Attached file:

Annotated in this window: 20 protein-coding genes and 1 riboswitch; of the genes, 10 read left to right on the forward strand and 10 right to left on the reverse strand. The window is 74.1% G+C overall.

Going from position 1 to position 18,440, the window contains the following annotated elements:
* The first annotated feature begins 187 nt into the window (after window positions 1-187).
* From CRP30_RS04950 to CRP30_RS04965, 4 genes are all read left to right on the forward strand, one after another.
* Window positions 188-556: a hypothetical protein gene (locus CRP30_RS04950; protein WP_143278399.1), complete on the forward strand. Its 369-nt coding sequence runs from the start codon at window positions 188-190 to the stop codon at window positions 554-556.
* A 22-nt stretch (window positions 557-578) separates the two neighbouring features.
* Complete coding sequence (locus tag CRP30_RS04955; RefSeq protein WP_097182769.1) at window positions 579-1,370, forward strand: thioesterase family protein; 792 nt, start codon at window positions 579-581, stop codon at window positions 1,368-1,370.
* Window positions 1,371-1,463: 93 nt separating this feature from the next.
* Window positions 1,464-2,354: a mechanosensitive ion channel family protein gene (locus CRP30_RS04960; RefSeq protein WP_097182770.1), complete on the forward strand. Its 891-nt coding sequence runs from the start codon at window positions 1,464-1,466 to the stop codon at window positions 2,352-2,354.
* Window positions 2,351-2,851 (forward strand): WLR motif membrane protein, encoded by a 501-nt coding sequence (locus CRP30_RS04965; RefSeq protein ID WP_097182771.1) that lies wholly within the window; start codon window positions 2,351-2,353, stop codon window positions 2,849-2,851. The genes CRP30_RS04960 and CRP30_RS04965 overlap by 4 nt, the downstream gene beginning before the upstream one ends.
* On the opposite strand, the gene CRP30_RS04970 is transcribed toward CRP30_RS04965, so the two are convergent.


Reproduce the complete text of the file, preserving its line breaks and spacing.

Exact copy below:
Annotated in this window: 20 protein-coding genes and 1 riboswitch; of the genes, 10 read left to right on the forward strand and 10 right to left on the reverse strand. The window is 74.1% G+C overall.

Going from position 1 to position 18,440, the window contains the following annotated elements:
* The first annotated feature begins 187 nt into the window (after window positions 1-187).
* From CRP30_RS04950 to CRP30_RS04965, 4 genes are all read left to right on the forward strand, one after another.
* Window positions 188-556: a hypothetical protein gene (locus CRP30_RS04950; protein WP_143278399.1), complete on the forward strand. Its 369-nt coding sequence runs from the start codon at window positions 188-190 to the stop codon at window positions 554-556.
* A 22-nt stretch (window positions 557-578) separates the two neighbouring features.
* Complete coding sequence (locus tag CRP30_RS04955; RefSeq protein WP_097182769.1) at window positions 579-1,370, forward strand: thioesterase family protein; 792 nt, start codon at window positions 579-581, stop codon at window positions 1,368-1,370.
* Window positions 1,371-1,463: 93 nt separating this feature from the next.
* Window positions 1,464-2,354: a mechanosensitive ion channel family protein gene (locus CRP30_RS04960; RefSeq protein WP_097182770.1), complete on the forward strand. Its 891-nt coding sequence runs from the start codon at window positions 1,464-1,466 to the stop codon at window positions 2,352-2,354.
* Window positions 2,351-2,851 (forward strand): WLR motif membrane protein, encoded by a 501-nt coding sequence (locus CRP30_RS04965; RefSeq protein ID WP_097182771.1) that lies wholly within the window; start codon window positions 2,351-2,353, stop codon window positions 2,849-2,851. The genes CRP30_RS04960 and CRP30_RS04965 overlap by 4 nt, the downstream gene beginning before the upstream one ends.
* On the opposite strand, the gene CRP30_RS04970 is transcribed toward CRP30_RS04965, so the two are convergent.